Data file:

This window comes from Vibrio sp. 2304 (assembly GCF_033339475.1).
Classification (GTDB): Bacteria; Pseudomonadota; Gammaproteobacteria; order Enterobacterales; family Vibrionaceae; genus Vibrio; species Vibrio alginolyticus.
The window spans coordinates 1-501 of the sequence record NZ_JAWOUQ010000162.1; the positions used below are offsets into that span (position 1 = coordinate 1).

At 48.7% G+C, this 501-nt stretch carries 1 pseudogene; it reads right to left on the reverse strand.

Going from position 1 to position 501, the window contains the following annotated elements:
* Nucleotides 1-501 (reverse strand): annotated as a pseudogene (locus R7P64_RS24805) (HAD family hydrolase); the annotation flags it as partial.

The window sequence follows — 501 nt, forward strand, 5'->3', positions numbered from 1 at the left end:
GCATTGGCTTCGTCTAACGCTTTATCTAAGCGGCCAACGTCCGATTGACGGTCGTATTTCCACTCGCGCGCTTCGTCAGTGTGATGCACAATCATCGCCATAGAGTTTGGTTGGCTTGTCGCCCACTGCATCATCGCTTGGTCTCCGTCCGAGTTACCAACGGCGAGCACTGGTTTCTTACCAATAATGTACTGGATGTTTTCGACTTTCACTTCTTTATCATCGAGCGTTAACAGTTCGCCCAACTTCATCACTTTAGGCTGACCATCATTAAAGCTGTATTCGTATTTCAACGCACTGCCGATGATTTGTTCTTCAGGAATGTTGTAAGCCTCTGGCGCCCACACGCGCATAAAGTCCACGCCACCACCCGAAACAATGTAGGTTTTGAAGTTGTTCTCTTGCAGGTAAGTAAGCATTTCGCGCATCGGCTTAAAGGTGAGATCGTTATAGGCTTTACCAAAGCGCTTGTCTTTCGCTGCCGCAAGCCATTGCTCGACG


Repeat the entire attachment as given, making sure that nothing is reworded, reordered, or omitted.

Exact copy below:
This window comes from Vibrio sp. 2304 (assembly GCF_033339475.1).
Classification (GTDB): Bacteria; Pseudomonadota; Gammaproteobacteria; order Enterobacterales; family Vibrionaceae; genus Vibrio; species Vibrio alginolyticus.
The window spans coordinates 1-501 of the sequence record NZ_JAWOUQ010000162.1; the positions used below are offsets into that span (position 1 = coordinate 1).

At 48.7% G+C, this 501-nt stretch carries 1 pseudogene; it reads right to left on the reverse strand.

Going from position 1 to position 501, the window contains the following annotated elements:
* Nucleotides 1-501 (reverse strand): annotated as a pseudogene (locus R7P64_RS24805) (HAD family hydrolase); the annotation flags it as partial.

The window sequence follows — 501 nt, forward strand, 5'->3', positions numbered from 1 at the left end:
GCATTGGCTTCGTCTAACGCTTTATCTAAGCGGCCAACGTCCGATTGACGGTCGTATTTCCACTCGCGCGCTTCGTCAGTGTGATGCACAATCATCGCCATAGAGTTTGGTTGGCTTGTCGCCCACTGCATCATCGCTTGGTCTCCGTCCGAGTTACCAACGGCGAGCACTGGTTTCTTACCAATAATGTACTGGATGTTTTCGACTTTCACTTCTTTATCATCGAGCGTTAACAGTTCGCCCAACTTCATCACTTTAGGCTGACCATCATTAAAGCTGTATTCGTATTTCAACGCACTGCCGATGATTTGTTCTTCAGGAATGTTGTAAGCCTCTGGCGCCCACACGCGCATAAAGTCCACGCCACCACCCGAAACAATGTAGGTTTTGAAGTTGTTCTCTTGCAGGTAAGTAAGCATTTCGCGCATCGGCTTAAAGGTGAGATCGTTATAGGCTTTACCAAAGCGCTTGTCTTTCGCTGCCGCAAGCCATTGCTCGACG